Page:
The government’s “you can move house until June 7” concession will come as a relief for those who’ve been financially compromised by the ban on relocating during lockdown. But the wording is too restrictive, says the removals company which made it happen.
The concession was announced by means of publishing new regulations in the government gazette late on Thursday.
Eezi Move, one of SA’s largest independent moving companies, applied to the Pretoria high court on Monday for an urgent interdict forcing the government to allow the removals industry to operate in level 4 of lockdown.
Company representatives began liaising with co-operative governance and traditional affairs (Cogta) department officials on Tuesday and met on Thursday to finalise the concession.
“It’s a huge relief for our company, our workers, the industry and for all those who desperately need to move,” said Eezi Move’s CFO Pieter Townsend.
The wording of the regulation left many key questions unanswered, including “Are removal companies allowed to operate?” which Townsend was happy to confirm is indeed the case.
“We have 1,000 moves lined up, starting tomorrow [Saturday],” he said.
The regulations state that the concession applies to those who have signed a new lease or if their new home was transferred into their name before lockdown.
But many of those desperate to move do not fit into those two categories — does that mean they have to stay put?
No, Townsend says. “We discussed this with Cogta officials. You just need to get documentary proof of why you are moving.
“But our legal team is not happy with the wording of the regulation, so we have not withdrawn our interdict court date of May 12.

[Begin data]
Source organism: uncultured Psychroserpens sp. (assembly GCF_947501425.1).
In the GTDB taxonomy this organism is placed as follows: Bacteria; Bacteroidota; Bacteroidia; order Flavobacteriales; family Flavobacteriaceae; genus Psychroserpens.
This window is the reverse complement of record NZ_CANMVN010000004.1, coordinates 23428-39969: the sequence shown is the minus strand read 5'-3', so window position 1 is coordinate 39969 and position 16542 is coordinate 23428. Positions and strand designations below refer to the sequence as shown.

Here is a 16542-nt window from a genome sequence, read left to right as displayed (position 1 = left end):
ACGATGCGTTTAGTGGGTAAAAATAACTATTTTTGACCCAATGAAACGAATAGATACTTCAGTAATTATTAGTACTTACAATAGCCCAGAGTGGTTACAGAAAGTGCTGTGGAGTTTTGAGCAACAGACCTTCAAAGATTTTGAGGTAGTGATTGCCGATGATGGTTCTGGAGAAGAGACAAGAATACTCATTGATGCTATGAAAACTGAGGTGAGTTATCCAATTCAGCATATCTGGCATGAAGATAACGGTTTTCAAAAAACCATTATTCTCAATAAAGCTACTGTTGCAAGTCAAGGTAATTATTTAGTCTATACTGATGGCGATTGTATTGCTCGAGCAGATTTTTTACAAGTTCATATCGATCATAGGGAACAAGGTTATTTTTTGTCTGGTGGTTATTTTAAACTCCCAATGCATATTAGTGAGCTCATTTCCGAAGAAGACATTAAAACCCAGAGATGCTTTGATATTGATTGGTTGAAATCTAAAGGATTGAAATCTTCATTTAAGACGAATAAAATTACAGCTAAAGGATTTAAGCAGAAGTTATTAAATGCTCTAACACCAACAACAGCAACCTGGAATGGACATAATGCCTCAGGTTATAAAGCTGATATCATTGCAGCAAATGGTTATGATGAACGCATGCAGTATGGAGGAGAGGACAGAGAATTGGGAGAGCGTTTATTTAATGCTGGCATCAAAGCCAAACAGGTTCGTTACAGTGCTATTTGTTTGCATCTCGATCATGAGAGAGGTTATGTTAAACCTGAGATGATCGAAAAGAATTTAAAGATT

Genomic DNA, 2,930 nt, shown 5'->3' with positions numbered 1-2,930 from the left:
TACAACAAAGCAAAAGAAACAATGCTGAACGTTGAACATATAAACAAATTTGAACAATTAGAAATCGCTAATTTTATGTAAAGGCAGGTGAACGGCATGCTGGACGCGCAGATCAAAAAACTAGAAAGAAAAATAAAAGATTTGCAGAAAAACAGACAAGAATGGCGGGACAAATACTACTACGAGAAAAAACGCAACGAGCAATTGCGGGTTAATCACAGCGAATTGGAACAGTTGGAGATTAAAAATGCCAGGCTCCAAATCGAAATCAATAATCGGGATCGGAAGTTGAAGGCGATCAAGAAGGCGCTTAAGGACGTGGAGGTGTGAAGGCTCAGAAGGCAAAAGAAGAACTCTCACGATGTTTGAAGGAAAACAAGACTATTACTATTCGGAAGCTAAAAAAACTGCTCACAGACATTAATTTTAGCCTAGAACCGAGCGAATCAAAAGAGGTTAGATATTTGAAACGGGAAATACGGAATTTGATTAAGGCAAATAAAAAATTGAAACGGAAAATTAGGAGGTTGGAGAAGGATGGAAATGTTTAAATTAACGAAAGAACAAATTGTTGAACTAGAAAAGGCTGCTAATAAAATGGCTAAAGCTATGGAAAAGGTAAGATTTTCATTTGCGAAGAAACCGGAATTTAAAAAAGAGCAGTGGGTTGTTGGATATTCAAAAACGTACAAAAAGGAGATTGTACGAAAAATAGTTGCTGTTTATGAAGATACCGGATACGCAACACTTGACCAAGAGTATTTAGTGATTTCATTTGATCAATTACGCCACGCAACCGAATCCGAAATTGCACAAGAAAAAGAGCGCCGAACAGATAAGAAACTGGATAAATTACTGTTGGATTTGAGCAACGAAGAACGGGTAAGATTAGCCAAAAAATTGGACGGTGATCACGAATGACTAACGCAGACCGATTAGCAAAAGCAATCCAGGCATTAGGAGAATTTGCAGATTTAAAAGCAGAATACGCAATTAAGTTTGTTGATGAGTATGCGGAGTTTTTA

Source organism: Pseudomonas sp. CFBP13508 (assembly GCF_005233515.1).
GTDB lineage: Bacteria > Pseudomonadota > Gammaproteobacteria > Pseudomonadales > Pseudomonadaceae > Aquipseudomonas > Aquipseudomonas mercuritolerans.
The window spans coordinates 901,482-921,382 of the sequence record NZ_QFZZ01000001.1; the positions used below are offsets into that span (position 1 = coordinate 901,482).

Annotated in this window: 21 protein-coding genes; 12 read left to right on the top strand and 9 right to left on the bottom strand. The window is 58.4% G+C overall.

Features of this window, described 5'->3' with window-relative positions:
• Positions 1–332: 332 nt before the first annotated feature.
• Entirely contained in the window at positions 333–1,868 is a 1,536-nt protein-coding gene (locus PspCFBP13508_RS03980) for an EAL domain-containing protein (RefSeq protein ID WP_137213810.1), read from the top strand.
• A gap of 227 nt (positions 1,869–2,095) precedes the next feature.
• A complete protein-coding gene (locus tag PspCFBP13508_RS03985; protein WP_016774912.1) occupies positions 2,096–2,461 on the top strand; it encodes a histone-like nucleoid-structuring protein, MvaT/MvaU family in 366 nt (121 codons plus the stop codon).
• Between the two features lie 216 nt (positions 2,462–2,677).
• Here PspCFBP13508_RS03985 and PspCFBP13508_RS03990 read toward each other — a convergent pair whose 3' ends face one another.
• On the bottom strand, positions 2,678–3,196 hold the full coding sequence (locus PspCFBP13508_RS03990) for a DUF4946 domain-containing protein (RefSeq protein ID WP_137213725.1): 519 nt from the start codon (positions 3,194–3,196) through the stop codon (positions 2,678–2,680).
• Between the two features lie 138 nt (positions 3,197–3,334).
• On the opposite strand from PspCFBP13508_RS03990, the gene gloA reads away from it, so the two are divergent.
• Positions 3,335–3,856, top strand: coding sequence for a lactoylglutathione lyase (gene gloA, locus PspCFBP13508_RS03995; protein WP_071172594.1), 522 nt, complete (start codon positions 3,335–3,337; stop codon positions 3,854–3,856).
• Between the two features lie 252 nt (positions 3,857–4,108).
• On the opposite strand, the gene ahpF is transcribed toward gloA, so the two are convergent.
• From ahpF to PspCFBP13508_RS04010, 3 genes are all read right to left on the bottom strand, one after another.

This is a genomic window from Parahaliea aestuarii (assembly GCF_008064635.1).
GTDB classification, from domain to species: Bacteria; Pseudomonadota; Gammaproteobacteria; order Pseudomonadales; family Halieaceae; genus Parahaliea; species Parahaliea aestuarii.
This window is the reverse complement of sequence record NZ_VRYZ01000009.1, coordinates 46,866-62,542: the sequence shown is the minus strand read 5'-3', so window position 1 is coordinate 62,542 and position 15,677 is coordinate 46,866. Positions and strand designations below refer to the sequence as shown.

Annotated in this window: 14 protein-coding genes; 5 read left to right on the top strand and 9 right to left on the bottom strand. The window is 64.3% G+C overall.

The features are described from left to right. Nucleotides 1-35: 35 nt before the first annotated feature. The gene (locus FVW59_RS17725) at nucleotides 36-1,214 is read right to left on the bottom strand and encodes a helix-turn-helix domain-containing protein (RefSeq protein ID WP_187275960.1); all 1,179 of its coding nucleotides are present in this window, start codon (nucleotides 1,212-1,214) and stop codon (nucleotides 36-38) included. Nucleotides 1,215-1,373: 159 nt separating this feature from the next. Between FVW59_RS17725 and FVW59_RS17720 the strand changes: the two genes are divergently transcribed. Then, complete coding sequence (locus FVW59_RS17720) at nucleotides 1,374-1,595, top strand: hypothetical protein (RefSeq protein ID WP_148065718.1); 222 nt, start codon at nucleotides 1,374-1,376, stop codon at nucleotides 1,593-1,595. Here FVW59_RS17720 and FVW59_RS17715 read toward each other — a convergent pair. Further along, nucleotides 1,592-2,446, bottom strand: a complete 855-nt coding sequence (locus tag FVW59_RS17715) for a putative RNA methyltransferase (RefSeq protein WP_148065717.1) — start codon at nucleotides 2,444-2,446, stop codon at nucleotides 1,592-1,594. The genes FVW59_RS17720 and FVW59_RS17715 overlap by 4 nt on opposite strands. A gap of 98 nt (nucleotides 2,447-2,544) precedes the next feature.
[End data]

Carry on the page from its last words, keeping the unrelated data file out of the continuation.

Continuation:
“The wording of the regulation is too restrictive, and does not reflect the understanding we came to in our meeting.”
That understanding was that all those who had an urgent need to move house could do so until June 7, Townsend said, provided they first fill in the permit — as contained in the published regulation — and obtain written proof of the reason for their move. “So if you are moving out of a flat and in with your parents because you can’t afford the rent, for example, you must get a letter from your landlord and your parents, backing up your story.”
The news was met with delight and relief by Andy* of Claremont — he and wife have spent lockdown working in their two-bedroom open-plan flat with their young children, and desperately want to move to a bigger place.
Jacob*, an unemployed Nelspruit husband and father who was offered a job in the Western Cape but hasn’t been unable to take it up until now because of the government’s ban on relocation, is madly making move plans on Friday [today].
“We celebrated last night,” he told TimesLIVE, “with cups of tea!”
Eezi Move and many other removal companies have had their clients’ possessions in storage since late March when the country went into lockdown, unable to deliver them.
“It goes without saying that not having the most basic of household items at your disposal because it can’t be delivered causes unimaginable hardship,” the company told TimesLIVE when applying for the urgent interdict. “Many of our customers have reached out to us and shared the difficulties they face, from having to sleep on the floor and not being able to take occupation of their new homes, to not even having access to their winter clothing.”
Certain requirements have to be met before embarking on a move. These are:
- Obtain a permit to travel across provincial, metropolitan or district boundaries from the station commander of a police station or a person designated by him or her. The permit is Form 1 of the gazetted directions, available here.
- It must indicate the people who are part of the household who will be required to move.
- You must have in your possession the relevant lease agreement indicating the date of expiry of the old lease and the date of commencement of the new lease.
- The transfer documents attesting to the change in place of residence or change of ownership of property, or other documents substantiating your reason for relocation, such as confirmation of a job offer.
- A letter from your landlord stating that you can no longer afford the rent.
- A confirmatory letter from the person owning the property into which you will be moving.